Taconic Insights

Biopharmaceutical Trends and R&D

Taconic Biosciences has remained one of the world's leading providers of research models and services for over 60 years through our commitment to anticipating clients’ needs and industry trends. One of the key trends of the past ten years involves our clients’ need to strategically outsource functional areas of their R&D programs. When companies, academic institutions, government agencies and others outsource certain R&D functions they begin to rely on their collaborators, such as Taconic, to keep them apprised of emerging science and technologies in our specific areas of expertise.
In this spirit of collaboration, we present "Taconic Insights", a new section of our website dedicated to educating the industry on key scientific and technological trends impacting biopharmaceutical R&D. Here you will find the latest insights Taconic can provide in the form of articles, white papers, videos, webinars, presentations, and other media.

2017 Microbiome in Mouse Models Workshop Review — Key Topics

Part II: Microbiome Workshop Topics This is the second of a three-part recap of Navigating the Challenges of Studying the Microbiome in Mouse Models: Design, Execution and Utility, a sponsored workshop at the 2017 Translational Microbiome Conference. Part I: Participants and Presentations Part II: Microbiome Workshop Topics Part III: Best Practices for Study Design In this Insight, we recap workshop topics and discussions relating to the use...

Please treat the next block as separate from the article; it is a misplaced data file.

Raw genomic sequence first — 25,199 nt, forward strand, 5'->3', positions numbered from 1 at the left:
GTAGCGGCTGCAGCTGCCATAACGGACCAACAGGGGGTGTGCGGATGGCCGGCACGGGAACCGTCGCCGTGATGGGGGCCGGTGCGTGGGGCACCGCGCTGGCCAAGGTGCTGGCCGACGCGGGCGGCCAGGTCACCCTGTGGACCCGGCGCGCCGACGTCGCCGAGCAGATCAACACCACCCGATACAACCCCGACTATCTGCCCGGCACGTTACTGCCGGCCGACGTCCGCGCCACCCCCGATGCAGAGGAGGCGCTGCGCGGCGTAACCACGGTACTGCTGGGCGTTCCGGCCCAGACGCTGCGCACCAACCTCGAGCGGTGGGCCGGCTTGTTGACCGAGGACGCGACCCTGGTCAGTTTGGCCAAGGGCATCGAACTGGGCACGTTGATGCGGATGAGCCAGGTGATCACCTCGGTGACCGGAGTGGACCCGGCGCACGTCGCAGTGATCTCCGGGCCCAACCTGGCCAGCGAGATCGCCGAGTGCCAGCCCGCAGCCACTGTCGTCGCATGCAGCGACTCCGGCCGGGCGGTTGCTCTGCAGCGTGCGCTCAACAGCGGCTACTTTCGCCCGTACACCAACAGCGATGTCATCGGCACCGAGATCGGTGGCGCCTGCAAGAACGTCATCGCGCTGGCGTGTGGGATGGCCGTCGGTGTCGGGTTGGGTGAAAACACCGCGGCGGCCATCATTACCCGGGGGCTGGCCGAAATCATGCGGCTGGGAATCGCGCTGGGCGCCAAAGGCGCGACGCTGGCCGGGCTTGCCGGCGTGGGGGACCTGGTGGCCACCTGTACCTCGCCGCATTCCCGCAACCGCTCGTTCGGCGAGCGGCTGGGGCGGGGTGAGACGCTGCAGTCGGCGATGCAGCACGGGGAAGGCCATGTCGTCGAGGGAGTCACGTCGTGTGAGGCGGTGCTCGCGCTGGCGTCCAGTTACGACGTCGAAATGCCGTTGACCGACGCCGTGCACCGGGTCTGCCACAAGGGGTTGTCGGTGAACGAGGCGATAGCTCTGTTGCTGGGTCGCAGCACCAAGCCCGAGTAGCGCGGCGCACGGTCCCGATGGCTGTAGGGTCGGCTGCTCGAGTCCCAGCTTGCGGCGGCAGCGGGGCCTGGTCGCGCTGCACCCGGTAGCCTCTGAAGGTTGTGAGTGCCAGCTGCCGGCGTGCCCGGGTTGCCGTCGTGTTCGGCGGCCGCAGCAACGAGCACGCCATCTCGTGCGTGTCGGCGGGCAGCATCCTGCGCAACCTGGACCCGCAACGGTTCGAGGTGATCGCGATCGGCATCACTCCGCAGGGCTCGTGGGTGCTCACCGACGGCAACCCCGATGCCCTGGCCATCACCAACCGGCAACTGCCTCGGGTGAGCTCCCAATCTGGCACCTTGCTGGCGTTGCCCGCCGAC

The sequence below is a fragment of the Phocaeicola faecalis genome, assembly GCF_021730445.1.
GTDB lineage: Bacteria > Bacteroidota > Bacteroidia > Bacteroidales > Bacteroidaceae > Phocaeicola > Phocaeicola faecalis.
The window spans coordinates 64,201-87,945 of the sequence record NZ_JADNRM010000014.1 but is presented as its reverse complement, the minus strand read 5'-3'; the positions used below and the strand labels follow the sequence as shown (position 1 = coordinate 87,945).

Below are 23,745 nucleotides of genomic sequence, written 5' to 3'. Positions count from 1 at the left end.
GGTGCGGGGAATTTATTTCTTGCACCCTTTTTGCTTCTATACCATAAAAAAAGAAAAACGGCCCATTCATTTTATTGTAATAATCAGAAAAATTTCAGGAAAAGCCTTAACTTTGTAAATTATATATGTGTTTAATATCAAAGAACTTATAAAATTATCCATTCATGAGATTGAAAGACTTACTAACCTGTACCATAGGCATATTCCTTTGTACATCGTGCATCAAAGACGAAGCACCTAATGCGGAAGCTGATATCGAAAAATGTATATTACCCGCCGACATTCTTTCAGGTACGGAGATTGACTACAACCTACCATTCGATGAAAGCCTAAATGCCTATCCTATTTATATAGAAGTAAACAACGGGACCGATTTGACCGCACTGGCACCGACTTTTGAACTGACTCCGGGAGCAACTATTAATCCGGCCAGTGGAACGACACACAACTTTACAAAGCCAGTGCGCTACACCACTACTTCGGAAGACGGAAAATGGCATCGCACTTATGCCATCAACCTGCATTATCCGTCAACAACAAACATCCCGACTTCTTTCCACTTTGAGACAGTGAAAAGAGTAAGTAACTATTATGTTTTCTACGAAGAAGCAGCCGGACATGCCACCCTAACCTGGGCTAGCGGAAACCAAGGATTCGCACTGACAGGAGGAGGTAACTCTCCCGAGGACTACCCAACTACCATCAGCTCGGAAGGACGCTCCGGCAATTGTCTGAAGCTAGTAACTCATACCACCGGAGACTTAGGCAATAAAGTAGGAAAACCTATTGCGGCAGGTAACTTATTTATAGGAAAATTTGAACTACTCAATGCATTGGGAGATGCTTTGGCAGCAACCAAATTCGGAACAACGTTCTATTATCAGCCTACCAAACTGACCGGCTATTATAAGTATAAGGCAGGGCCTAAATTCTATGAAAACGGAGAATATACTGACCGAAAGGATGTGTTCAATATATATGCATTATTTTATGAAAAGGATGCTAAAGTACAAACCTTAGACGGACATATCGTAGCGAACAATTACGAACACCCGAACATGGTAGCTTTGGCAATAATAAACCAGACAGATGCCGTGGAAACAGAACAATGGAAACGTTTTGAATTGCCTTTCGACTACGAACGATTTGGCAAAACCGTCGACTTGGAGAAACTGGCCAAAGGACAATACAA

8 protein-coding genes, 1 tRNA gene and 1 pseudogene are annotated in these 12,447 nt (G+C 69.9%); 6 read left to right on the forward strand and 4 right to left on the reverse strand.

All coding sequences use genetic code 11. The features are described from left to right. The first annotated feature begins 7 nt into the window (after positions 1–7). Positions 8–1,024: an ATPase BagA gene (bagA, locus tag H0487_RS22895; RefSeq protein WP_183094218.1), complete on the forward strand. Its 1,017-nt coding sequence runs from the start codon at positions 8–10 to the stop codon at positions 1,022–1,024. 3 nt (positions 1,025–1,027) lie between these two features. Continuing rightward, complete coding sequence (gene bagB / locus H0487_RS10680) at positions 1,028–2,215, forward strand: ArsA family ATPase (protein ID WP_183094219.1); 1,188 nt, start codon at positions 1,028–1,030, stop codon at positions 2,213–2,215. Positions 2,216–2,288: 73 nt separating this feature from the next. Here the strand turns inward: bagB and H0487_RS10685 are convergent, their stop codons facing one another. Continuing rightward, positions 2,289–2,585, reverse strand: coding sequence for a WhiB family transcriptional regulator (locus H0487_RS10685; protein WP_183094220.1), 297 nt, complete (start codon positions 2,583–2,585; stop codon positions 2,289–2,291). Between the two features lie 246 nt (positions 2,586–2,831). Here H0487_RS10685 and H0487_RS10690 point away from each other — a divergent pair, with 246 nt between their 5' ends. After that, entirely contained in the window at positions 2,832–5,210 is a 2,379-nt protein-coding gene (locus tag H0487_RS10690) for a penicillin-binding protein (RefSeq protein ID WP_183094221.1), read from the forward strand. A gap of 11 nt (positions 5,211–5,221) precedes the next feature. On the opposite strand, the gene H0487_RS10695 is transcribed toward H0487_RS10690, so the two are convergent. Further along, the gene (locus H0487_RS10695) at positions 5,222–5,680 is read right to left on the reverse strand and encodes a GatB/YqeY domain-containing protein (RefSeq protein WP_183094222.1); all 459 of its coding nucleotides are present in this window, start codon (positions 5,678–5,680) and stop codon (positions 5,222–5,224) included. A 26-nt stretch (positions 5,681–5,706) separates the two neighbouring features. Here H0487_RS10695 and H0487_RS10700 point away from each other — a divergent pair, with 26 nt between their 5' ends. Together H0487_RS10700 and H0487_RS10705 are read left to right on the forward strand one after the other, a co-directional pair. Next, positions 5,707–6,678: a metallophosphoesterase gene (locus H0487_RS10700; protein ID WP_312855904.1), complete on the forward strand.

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Parkinson's Disease Model with Endogenous LRRK2 Regulation

No single Parkinson's Disease (PD) model fully reproduces the complexity of the disease in humans. Developing an assortment of PD models has been essential for furthering our understanding of, and the development of potential treatments for, the disease. Adding to the arsenal of PD rodent models, in conjunction with The Michael J. Fox Foundation (MJFF) for Parkinson's Research, a mouse model carrying targeted replacement human LRRK2 G2019S...

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2017 Microbiome in Mouse Models Workshop Review

Part I: Participants and Presentations This is the first of a three-part recap of Navigating the Challenges of Studying the Microbiome in Mouse Models: Design, Execution and Utility, a sponsored workshop at the 2017 Translational Microbiome Conference. Part I: Participants and Presentations Part II: Microbiome Workshop Topics Part III: Best Practices for Study Design Participating Scientists The microbiome workshop was led by Alexander Maue, PhD, director of...

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HIV Drug Efficacy Affected by Microbiome Composition

The metabolism of pharmacological compounds by our inhabitant microbes can have a significant effect on drug efficacy. While the best-known example may be the inactivation of the drug digoxin by gut flora1, Klatt et al. recently demonstrated that an imbalance in the healthy vaginal microbiome impacts the efficacy of a human immunodeficiency virus (HIV) drug2. Efficacy of Tenofovir Gel Affected by Vaginal Microbiome Composition Tenofovir is a...

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Modeling Malaria with Humanization and Tissue Engineering